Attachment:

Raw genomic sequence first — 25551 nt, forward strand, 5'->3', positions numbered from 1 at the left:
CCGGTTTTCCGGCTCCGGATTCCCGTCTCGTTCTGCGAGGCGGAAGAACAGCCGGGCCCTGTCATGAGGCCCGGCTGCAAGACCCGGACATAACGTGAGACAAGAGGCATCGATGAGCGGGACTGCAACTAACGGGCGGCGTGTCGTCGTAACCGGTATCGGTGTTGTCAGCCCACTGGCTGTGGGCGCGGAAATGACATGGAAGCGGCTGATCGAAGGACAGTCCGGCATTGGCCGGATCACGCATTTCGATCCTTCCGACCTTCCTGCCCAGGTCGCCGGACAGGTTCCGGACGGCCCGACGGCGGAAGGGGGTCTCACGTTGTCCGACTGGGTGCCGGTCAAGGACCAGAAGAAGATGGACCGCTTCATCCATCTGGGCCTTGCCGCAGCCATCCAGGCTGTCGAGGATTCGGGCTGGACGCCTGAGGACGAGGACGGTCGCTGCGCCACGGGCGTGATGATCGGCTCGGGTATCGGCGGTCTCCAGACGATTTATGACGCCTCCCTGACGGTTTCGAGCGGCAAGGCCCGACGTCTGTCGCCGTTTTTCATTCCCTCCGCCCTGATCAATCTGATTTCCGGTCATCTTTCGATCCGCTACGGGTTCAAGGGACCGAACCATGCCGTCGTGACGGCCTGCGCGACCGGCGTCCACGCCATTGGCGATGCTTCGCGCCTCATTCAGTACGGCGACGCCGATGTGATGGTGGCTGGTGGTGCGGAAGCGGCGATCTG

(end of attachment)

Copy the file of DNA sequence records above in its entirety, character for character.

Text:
Raw genomic sequence first — 25551 nt, forward strand, 5'->3', positions numbered from 1 at the left:
CCGGTTTTCCGGCTCCGGATTCCCGTCTCGTTCTGCGAGGCGGAAGAACAGCCGGGCCCTGTCATGAGGCCCGGCTGCAAGACCCGGACATAACGTGAGACAAGAGGCATCGATGAGCGGGACTGCAACTAACGGGCGGCGTGTCGTCGTAACCGGTATCGGTGTTGTCAGCCCACTGGCTGTGGGCGCGGAAATGACATGGAAGCGGCTGATCGAAGGACAGTCCGGCATTGGCCGGATCACGCATTTCGATCCTTCCGACCTTCCTGCCCAGGTCGCCGGACAGGTTCCGGACGGCCCGACGGCGGAAGGGGGTCTCACGTTGTCCGACTGGGTGCCGGTCAAGGACCAGAAGAAGATGGACCGCTTCATCCATCTGGGCCTTGCCGCAGCCATCCAGGCTGTCGAGGATTCGGGCTGGACGCCTGAGGACGAGGACGGTCGCTGCGCCACGGGCGTGATGATCGGCTCGGGTATCGGCGGTCTCCAGACGATTTATGACGCCTCCCTGACGGTTTCGAGCGGCAAGGCCCGACGTCTGTCGCCGTTTTTCATTCCCTCCGCCCTGATCAATCTGATTTCCGGTCATCTTTCGATCCGCTACGGGTTCAAGGGACCGAACCATGCCGTCGTGACGGCCTGCGCGACCGGCGTCCACGCCATTGGCGATGCTTCGCGCCTCATTCAGTACGGCGACGCCGATGTGATGGTGGCTGGTGGTGCGGAAGCGGCGATCTG